The Federal Reserve announced that it’s keeping interest rates steady following its March 16-17 meeting, leaving the federal funds rate at a range of 0 to 0.25 percent. This follows the Fed’s decision to hold rates near zero until the economy has weathered the effects of the coronavirus.
The decision to leave rates alone was widely expected, and it comes as the U.S. economy shows signs of bouncing back thanks to vaccinations and nearly $3 trillion in fiscal stimulus so far this year. Federal Reserve Chairman Jerome Powell has said that highly accommodative monetary policy will continue for the foreseeable future.
Meanwhile, U.S. Treasury yields have soared so far this year, as expectations for an economic rebound mount and Congress goes big on fiscal stimulus with the Fed also continuing easy money policies for an extended period of time.
“The stimulus is expected to unleash a torrent of economic activity,” says Greg McBride, CFA, Bankrate chief financial analyst. “The Fed’s economic outlook got a big upgrade, with the median forecast of GDP growth this year expected at 6.5 percent, up from 4.2 percent in December. Forecasts also call for lower unemployment and higher inflation than had been projected just three months ago.”
The central bank has taken other steps to keep interest rates near its target range, too. The Fed has injected hundreds of billions of dollars into the financial system via repurchase agreements (repo), in which banks exchange securities for cash for a preset time period. The Fed has also been buying Treasury bills and mortgage-backed securities at a higher rate, which it will hold on its balance sheet. And it previously announced an unprecedented, unlimited bond-buying program.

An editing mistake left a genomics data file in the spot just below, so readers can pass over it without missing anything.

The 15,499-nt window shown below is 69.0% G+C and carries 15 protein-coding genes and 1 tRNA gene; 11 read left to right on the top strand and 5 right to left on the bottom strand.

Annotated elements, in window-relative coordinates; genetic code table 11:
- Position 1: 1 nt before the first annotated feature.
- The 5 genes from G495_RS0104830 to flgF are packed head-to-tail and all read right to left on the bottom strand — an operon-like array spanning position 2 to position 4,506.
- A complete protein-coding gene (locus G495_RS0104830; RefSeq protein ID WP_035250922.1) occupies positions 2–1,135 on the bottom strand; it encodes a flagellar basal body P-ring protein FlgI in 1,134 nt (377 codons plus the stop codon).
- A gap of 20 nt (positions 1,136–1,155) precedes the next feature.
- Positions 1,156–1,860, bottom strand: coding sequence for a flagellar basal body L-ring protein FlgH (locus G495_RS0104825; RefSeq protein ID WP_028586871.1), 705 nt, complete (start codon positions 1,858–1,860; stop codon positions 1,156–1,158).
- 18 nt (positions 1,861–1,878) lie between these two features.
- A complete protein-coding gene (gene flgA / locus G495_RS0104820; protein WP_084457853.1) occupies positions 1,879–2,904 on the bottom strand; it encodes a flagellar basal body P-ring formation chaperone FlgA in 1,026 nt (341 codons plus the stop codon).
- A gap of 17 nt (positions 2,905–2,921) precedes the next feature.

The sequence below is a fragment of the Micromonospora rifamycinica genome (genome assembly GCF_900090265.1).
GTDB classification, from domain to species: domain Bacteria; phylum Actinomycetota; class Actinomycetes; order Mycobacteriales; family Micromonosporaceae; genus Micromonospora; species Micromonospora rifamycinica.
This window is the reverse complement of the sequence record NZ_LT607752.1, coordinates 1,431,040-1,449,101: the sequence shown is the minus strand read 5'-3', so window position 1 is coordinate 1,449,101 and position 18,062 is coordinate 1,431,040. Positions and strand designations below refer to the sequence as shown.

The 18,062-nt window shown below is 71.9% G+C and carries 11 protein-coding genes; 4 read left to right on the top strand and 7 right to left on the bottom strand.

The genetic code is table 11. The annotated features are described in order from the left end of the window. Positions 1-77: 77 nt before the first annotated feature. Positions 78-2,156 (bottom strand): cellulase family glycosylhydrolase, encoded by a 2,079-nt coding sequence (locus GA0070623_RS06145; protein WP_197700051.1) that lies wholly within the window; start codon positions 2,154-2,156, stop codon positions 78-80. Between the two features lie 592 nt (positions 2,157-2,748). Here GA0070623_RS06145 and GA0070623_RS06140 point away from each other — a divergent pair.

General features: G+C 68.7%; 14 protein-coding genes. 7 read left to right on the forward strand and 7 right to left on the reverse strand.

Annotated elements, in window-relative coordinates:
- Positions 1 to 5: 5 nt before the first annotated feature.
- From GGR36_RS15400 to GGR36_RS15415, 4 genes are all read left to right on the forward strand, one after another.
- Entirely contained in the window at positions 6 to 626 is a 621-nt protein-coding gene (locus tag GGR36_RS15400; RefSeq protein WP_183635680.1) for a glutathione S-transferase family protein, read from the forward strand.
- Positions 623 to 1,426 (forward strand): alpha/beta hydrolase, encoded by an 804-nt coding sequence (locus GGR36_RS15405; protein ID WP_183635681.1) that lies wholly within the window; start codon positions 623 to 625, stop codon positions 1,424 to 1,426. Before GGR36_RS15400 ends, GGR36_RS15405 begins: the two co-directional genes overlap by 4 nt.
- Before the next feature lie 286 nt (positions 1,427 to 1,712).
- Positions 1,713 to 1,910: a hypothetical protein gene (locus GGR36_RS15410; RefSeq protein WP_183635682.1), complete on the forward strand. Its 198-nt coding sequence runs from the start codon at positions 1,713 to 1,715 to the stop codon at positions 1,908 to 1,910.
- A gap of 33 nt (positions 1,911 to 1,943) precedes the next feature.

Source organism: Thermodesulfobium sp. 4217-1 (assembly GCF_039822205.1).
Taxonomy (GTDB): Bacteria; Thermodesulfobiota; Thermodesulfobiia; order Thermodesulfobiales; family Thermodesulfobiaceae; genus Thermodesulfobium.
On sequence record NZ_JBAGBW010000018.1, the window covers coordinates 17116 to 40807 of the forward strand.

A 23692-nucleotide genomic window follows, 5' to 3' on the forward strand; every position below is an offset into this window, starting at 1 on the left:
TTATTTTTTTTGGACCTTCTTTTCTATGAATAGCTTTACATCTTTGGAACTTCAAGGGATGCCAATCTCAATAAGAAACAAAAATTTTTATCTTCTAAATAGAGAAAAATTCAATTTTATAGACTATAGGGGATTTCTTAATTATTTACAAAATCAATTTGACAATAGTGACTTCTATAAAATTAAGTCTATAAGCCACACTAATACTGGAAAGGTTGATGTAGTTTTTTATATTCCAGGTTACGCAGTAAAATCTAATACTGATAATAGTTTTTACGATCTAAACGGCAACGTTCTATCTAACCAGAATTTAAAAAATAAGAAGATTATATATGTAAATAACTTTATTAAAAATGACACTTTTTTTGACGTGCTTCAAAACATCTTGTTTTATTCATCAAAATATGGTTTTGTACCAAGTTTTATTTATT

As the Fed continues to sit tight on rates, here are the winners and losers from the latest decision.
While the federal funds rate doesn’t really impact mortgage rates, which depend largely on the 10-year Treasury yield, they’re often moving the same way for similar reasons. But in addition to maintaining low rates, the Fed has also become a huge buyer of mortgage-backed securities, helping to steady that market and keep mortgage rates low.
This low-rate environment is great if you’re looking to get a mortgage or you’re able to refinance an existing mortgage. Those with adjustable-rate mortgages can also benefit from low rates. Demand for mortgages has surged over the past year as low rates have made them more attractive.
“Even with the recent rise in rates, mortgage rates are still lower than anything seen prior to last summer,” says McBride. “Homeowners can take advantage by refinancing a mortgage, reducing the monthly payment, and saving tens of thousands of dollars over the life of the loan.”
Those who are unable to take advantage of low rates — perhaps because they’re underwater on their house or maybe they’ve locked in a fixed-rate mortgage and today’s rates aren’t quite low enough that it makes sense to refinance — miss out here. In addition, millions of unemployed Americans are unable to gain a direct mortgage benefit from low rates, because they’re unable to show an income.
2. Stock investors
A huge boon for the stock market is the Fed’s policy of open-ended buying of bonds and willingness to keep rates at near zero for as long as it takes for the economy to recover. Low rates are beneficial for stocks, making them look like a more attractive investment in comparison to rates on bonds and fixed income investments such as CDs.
“The stock market loves low rates and elevated valuations are predicated on it,” says McBride.
With the Fed keeping rates low and with unprecedented support for the market, investors are likely to keep a floor under stocks. After the initial drop in stocks in the weeks following the emergence of the coronavirus in the U.S., stocks have roared back fiercely, and the Standard & Poor’s 500 Index now sits near all-time highs – a move that continues to surprise many investors.